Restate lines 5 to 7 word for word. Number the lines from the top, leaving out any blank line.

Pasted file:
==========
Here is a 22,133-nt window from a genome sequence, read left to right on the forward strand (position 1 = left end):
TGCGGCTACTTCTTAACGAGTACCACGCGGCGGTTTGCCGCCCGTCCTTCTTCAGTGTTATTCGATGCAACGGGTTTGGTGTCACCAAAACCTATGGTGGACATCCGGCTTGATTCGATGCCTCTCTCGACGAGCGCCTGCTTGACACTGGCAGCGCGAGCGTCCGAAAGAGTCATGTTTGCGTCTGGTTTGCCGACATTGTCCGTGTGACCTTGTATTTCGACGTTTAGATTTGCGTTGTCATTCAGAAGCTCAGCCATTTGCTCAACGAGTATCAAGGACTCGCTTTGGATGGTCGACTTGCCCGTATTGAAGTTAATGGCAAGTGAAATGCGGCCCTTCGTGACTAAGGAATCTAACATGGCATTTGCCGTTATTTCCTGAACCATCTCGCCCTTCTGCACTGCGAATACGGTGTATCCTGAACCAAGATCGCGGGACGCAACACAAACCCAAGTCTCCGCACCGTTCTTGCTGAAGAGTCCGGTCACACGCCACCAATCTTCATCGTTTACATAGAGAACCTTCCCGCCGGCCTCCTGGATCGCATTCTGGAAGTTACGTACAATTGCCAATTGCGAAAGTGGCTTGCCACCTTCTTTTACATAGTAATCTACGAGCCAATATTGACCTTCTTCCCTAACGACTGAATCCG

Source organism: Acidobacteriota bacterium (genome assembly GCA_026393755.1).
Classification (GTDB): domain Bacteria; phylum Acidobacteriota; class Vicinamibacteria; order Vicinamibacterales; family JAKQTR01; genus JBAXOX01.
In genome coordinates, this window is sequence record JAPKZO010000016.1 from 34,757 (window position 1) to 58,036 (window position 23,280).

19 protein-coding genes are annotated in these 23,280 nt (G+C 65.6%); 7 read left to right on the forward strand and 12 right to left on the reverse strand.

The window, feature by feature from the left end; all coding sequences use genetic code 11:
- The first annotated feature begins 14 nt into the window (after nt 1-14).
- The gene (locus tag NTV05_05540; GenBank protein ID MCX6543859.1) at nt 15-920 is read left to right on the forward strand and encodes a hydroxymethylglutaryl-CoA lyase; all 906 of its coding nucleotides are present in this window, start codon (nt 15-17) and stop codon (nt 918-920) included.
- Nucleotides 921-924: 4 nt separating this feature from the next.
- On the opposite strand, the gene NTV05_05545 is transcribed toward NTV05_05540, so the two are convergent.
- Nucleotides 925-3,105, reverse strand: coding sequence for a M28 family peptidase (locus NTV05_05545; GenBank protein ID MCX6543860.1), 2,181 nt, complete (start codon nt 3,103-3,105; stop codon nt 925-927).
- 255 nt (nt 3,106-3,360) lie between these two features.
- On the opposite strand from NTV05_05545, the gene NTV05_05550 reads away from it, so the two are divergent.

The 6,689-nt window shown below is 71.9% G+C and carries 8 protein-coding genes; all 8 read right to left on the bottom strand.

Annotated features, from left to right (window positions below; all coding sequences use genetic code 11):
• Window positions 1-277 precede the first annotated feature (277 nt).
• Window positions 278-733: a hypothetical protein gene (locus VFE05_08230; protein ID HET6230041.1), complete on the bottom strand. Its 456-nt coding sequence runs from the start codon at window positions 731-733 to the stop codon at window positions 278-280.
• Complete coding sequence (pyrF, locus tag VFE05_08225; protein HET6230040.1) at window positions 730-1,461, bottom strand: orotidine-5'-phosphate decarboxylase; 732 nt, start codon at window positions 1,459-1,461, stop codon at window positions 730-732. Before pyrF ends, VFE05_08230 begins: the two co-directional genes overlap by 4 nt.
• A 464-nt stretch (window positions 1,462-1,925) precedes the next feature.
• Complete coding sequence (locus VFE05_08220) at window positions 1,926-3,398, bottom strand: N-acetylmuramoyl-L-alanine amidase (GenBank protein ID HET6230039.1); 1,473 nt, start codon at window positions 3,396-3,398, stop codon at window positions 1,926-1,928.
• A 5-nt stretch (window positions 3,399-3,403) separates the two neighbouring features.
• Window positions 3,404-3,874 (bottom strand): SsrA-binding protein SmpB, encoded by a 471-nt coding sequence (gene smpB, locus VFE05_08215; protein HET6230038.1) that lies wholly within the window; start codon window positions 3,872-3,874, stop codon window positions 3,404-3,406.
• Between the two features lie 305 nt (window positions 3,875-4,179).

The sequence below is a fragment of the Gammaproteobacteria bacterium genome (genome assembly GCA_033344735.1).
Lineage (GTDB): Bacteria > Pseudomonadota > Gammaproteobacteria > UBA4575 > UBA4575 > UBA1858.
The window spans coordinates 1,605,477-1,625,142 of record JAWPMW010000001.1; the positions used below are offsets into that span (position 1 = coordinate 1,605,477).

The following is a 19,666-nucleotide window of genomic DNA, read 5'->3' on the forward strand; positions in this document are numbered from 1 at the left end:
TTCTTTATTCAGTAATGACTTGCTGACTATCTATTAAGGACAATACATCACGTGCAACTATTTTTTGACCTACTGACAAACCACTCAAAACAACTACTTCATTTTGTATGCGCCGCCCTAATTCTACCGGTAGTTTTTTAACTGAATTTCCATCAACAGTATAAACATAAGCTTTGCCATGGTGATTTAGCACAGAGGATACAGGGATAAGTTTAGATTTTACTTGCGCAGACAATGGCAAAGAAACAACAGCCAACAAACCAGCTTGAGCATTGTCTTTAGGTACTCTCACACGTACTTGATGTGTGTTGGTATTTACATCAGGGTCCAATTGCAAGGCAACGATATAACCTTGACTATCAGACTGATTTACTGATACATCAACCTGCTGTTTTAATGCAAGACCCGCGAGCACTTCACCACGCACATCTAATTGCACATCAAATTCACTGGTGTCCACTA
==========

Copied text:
In genome coordinates, this window is sequence record JAPKZO010000016.1 from 34,757 (window position 1) to 58,036 (window position 23,280).

19 protein-coding genes are annotated in these 23,280 nt (G+C 65.6%); 7 read left to right on the forward strand and 12 right to left on the reverse strand.

The window, feature by feature from the left end; all coding sequences use genetic code 11: